Visit Our UNIX and Linux User Community

Linux and UNIX Man Pages

Test Your Knowledge in Computers #380
Difficulty: Medium
Apple's macOS (previously known as Mac OS X or OS X) is a UNIX 03 registered product.
True or False?
Linux & Unix Commands - Search Man Pages

chroot(2) [osx man page]

CHROOT(2)						      BSD System Calls Manual							 CHROOT(2)

NAME
chroot -- change root directory SYNOPSIS
#include <unistd.h> int chroot(const char *dirname); DESCRIPTION
Dirname is the address of the pathname of a directory, terminated by an ASCII NUL. Chroot() causes dirname to become the root directory, that is, the starting point for path searches of pathnames beginning with '/'. In order for a directory to become the root directory a process must have execute (search) access for that directory. If the program is not currently running with an altered root directory, it should be noted that chroot() has no effect on the process's cur- rent directory. If the program is already running with an altered root directory, the process's current directory is changed to the same new root directory. This prevents the current directory from being further up the directory tree than the altered root directory. This call is restricted to the super-user. RETURN VALUES
Upon successful completion, a value of 0 is returned. Otherwise, a value of -1 is returned and errno is set to indicate an error. ERRORS
Chroot() will fail and the root directory will be unchanged if: [ENOTDIR] A component of the path name is not a directory. [ENAMETOOLONG] A component of a pathname exceeded {NAME_MAX} characters, or an entire path name exceeded {PATH_MAX} characters. [ENOENT] The named directory does not exist. [EACCES] Search permission is denied for any component of the path name. [ELOOP] Too many symbolic links were encountered in translating the pathname. [EFAULT] Path points outside the process's allocated address space. [EIO] An I/O error occurred while reading from or writing to the file system. SEE ALSO
chdir(2) WARNINGS
There are ways for a root process to escape from the chroot jail. HISTORY
The chroot() function call appeared in 4.2BSD. 4.2 Berkeley Distribution June 4, 1993 4.2 Berkeley Distribution

Check Out this Related Man Page

chroot(2)							   System Calls 							 chroot(2)

NAME
chroot, fchroot - change root directory SYNOPSIS
#include <unistd.h> int chroot(const char *path); int fchroot(int fildes); DESCRIPTION
The chroot() and fchroot() functions cause a directory to become the root directory, the starting point for path searches for path names beginning with / (slash). The user's working directory is unaffected by the chroot() and fchroot() functions. The path argument points to a path name naming a directory. The fildes argument to fchroot() is the open file descriptor of the directory which is to become the root. The privilege {PRIV_PROC_CHROOT} must be asserted in the effective set of the process to change the root directory. While it is always pos- sible to change to the system root using the fchroot() function, it is not guaranteed to succeed in any other case, even if fildes is valid in all respects. The ".." entry in the root directory is interpreted to mean the root directory itself. Therefore, ".." cannot be used to access files out- side the subtree rooted at the root directory. Instead, fchroot() can be used to reset the root to a directory that was opened before the root directory was changed. RETURN VALUES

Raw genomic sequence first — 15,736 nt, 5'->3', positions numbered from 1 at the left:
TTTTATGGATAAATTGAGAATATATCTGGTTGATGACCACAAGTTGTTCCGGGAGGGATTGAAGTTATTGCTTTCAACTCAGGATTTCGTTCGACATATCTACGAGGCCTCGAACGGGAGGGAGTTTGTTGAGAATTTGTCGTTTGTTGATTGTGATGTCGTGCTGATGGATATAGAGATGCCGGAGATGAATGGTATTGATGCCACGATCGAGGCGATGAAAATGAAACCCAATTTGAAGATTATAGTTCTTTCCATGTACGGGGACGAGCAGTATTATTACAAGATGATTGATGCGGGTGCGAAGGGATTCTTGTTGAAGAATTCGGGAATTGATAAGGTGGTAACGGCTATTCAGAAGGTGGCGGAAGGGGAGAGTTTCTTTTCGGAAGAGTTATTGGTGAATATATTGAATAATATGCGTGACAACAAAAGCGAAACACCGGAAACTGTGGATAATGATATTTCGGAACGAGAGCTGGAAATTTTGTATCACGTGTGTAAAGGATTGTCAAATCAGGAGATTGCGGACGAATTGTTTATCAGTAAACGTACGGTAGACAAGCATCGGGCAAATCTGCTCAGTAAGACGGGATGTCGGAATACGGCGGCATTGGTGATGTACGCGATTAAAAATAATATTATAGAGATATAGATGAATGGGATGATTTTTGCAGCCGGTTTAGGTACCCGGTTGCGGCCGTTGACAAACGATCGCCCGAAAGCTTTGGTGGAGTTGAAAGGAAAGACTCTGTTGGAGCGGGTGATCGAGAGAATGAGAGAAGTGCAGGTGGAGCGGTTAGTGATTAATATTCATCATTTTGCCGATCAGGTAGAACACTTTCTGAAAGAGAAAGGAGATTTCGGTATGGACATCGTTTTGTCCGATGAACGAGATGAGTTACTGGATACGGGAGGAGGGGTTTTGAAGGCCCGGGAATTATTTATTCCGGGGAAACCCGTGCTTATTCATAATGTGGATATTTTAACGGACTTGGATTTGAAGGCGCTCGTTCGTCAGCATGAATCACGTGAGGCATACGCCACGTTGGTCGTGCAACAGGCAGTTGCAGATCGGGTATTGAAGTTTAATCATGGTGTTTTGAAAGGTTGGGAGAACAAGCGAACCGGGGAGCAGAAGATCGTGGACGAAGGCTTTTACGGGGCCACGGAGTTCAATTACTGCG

Upon successful completion, 0 is returned. Otherwise, -1 is returned, the root directory remains unchanged, and errno is set to indicate the error. ERRORS
The chroot() function will fail if: EACCES Search permission is denied for a component of the path prefix of dirname, or search permission is denied for the directory referred to by dirname. EBADF The descriptor is not valid. EFAULT The path argument points to an illegal address. EINVAL The fchroot() function attempted to change to a directory the is not the system root and external circumstances do not allow this. EINTR A signal was caught during the execution of the chroot() function. EIO An I/O error occurred while reading from or writing to the file system. ELOOP Too many symbolic links were encountered in translating path. ENAMETOOLONG The length of the path argument exceeds PATH_MAX, or the length of a path component exceeds NAME_MAX while _POSIX_NO_TRUNC is in effect. ENOENT The named directory does not exist or is a null pathname. ENOLINK The path argument points to a remote machine and the link to that machine is no longer active. ENOTDIR Any component of the path name is not a directory. EPERM The {PRIV_PROC_CHROOT} privilege is not asserted in the effective set of the calling process. SEE ALSO
chroot(1M), chdir(2), privileges(5) WARNINGS
The only use of fchroot() that is appropriate is to change back to the system root. SunOS 5.11 20 Jan 2003 chroot(2)

Featured Tech Videos